Qualify for in-home help and still I had to eat
About the drive-up grocery stores, three of them
All in the poorest side of town, where groceries
Cost much much more because they can get away
With it, and I should check the expiration dates
On everything, but I am good at taking what comes
And now I can have milk and eggs
Just driving up in my old van

My favorite is the Mucho Buy
Because the guy who works there nights
Is gay. His eyelashes must make boys squirm
And when he hands me out my bag
Of purchases, his arms are smooth
And beautifully deft. He is always
Patient. I can tell he is some kind
Of Arab immigrant but not which country
And I am ashamed to ask. Last night
I needed cat food, laundry soap
And dishwashing liquid. When he
Brought back my three items
Every package was a shade of pink
I thanked him for his selections
I hope they pay him what he's worth

© Maggie Jochild, 19 March 2004, 3:30 p.m.


kat said...

good lord.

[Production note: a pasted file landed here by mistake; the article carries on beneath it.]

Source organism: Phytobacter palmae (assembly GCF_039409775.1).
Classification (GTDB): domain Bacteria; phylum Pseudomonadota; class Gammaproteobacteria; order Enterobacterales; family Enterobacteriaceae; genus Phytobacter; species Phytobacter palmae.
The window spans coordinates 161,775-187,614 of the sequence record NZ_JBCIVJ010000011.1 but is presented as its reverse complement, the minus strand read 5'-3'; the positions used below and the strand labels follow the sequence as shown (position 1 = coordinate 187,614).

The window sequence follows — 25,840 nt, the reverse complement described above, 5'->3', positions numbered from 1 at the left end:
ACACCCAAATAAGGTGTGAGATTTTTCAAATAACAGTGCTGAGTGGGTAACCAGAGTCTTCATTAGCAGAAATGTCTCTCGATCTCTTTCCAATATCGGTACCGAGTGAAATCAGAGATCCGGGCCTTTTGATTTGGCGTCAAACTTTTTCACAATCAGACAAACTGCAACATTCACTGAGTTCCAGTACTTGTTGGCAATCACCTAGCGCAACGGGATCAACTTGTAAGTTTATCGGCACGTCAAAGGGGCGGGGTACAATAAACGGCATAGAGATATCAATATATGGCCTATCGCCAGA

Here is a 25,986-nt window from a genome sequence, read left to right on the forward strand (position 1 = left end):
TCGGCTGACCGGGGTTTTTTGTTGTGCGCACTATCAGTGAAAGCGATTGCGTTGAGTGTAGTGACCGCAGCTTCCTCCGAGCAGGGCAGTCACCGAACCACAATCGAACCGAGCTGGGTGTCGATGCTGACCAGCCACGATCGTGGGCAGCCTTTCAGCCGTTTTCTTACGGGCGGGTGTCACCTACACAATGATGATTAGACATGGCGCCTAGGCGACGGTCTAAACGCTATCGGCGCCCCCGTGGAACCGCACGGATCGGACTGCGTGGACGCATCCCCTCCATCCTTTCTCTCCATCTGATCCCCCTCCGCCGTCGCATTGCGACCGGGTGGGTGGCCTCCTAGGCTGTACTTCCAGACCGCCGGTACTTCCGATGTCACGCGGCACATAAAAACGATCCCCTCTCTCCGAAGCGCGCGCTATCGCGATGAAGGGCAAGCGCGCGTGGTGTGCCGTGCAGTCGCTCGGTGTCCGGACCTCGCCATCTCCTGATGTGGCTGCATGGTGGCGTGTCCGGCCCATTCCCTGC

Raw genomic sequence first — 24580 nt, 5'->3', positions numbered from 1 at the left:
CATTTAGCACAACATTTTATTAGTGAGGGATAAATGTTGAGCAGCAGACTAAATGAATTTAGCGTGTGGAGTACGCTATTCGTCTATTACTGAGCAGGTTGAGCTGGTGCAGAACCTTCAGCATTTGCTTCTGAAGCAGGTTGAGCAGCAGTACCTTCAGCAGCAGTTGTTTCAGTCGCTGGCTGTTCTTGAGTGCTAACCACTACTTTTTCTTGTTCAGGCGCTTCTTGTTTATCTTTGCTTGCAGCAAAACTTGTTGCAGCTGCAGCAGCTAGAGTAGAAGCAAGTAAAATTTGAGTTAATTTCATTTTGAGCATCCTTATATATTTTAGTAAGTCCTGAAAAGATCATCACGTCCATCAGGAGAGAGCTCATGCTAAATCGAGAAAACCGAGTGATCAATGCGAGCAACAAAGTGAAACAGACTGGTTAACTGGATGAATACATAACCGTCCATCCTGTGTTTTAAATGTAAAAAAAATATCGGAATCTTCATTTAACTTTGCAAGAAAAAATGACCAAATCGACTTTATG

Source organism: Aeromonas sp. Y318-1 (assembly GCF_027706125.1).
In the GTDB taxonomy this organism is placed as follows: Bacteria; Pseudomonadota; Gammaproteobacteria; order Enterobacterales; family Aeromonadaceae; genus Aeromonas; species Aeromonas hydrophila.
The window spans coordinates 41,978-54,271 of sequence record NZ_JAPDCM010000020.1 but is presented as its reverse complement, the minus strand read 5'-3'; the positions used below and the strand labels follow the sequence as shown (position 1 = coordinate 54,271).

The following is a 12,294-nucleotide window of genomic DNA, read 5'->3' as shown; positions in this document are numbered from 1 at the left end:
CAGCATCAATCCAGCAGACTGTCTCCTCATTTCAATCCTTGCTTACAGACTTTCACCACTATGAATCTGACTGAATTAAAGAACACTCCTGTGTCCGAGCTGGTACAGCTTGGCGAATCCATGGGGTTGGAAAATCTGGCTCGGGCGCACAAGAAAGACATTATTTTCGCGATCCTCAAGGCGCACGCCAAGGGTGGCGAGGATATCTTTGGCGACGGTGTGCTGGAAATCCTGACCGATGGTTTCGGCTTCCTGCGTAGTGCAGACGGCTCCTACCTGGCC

I've been having a very touchy day, emotionally. I've been really insecure and stuff.
Now I'm just terrified. It must sound incredibly selfish to take this comment to talk about myself, but I'm reading your experience and am frightened of my own future.

I was born with a tibial tortion (I don't know how to spell that). Only in one leg, as far as I know, but I've always had issues with my knees, and after the teenage years spent figure skating, I was told that at 16 or so, my knees were like those of a 45 or 50 year old.

By the time I was learning to walk, doctors had decided that braces were arcane and old fashioned. My mom just had to watch me trip through life with a weird hitch in my gait.